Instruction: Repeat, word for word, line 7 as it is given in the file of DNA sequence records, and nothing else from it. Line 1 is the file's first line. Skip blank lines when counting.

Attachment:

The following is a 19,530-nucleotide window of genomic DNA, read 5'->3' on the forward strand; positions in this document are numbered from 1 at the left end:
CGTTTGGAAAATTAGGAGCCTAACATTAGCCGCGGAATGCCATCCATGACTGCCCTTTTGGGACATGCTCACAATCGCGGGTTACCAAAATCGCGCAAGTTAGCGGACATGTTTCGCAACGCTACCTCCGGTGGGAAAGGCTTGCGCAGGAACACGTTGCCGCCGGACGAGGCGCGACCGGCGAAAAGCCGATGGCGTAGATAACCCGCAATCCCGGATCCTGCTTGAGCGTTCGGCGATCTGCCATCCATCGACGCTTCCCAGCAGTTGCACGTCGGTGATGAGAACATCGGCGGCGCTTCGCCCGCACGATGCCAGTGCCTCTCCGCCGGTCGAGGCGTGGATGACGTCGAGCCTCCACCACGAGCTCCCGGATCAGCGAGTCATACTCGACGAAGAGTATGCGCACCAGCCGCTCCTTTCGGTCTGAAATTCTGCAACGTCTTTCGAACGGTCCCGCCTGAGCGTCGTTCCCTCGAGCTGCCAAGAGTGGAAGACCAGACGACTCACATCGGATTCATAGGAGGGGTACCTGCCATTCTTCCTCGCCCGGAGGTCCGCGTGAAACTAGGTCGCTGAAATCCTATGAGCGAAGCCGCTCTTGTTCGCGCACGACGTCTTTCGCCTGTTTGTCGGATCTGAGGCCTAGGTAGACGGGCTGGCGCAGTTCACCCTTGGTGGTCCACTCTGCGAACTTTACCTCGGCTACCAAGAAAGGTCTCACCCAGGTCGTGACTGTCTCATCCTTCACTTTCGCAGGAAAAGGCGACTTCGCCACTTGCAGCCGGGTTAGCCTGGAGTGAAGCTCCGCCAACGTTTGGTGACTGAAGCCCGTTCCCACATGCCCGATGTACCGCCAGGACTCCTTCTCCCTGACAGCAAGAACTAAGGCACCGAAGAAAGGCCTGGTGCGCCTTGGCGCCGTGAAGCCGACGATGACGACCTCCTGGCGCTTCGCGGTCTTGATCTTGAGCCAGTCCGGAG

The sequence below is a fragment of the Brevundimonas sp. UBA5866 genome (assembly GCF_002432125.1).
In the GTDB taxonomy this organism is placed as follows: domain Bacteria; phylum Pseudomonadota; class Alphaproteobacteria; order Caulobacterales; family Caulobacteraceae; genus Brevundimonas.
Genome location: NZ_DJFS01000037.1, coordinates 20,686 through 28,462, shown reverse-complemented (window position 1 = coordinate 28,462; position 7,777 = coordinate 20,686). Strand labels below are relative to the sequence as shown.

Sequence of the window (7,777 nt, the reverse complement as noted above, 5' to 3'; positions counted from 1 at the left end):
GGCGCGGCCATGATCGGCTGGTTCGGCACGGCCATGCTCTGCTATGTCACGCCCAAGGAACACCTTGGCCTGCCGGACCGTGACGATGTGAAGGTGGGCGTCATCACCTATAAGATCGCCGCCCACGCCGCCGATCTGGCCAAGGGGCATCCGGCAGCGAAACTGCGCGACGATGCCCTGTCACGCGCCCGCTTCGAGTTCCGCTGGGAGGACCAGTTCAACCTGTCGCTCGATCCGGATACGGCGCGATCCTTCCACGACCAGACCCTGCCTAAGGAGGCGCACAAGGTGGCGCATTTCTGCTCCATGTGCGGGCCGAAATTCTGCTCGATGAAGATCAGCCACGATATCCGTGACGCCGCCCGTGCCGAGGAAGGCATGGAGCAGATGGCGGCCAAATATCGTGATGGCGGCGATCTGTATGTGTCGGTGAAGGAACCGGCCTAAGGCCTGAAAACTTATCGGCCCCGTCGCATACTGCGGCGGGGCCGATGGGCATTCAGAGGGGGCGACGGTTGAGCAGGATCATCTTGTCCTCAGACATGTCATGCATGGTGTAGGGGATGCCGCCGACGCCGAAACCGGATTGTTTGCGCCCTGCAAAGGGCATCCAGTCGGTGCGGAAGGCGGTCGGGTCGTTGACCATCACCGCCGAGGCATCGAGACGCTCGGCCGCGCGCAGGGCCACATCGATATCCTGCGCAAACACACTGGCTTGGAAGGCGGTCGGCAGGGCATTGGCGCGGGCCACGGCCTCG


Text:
GGCGCGGCCATGATCGGCTGGTTCGGCACGGCCATGCTCTGCTATGTCACGCCCAAGGAACACCTTGGCCTGCCGGACCGTGACGATGTGAAGGTGGGCGTCATCACCTATAAGATCGCCGCCCACGCCGCCGATCTGGCCAAGGGGCATCCGGCAGCGAAACTGCGCGACGATGCCCTGTCACGCGCCCGCTTCGAGTTCCGCTGGGAGGACCAGTTCAACCTGTCGCTCGATCCGGATACGGCGCGATCCTTCCACGACCAGACCCTGCCTAAGGAGGCGCACAAGGTGGCGCATTTCTGCTCCATGTGCGGGCCGAAATTCTGCTCGATGAAGATCAGCCACGATATCCGTGACGCCGCCCGTGCCGAGGAAGGCATGGAGCAGATGGCGGCCAAATATCGTGATGGCGGCGATCTGTATGTGTCGGTGAAGGAACCGGCCTAAGGCCTGAAAACTTATCGGCCCCGTCGCATACTGCGGCGGGGCCGATGGGCATTCAGAGGGGGCGACGGTTGAGCAGGATCATCTTGTCCTCAGACATGTCATGCATGGTGTAGGGGATGCCGCCGACGCCGAAACCGGATTGTTTGCGCCCTGCAAAGGGCATCCAGTCGGTGCGGAAGGCGGTCGGGTCGTTGACCATCACCGCCGAGGCATCGAGACGCTCGGCCGCGCGCAGGGCCACATCGATATCCTGCGCAAACACACTGGCTTGGAAGGCGGTCGGCAGGGCATTGGCGCGGGCCACGGCCTCG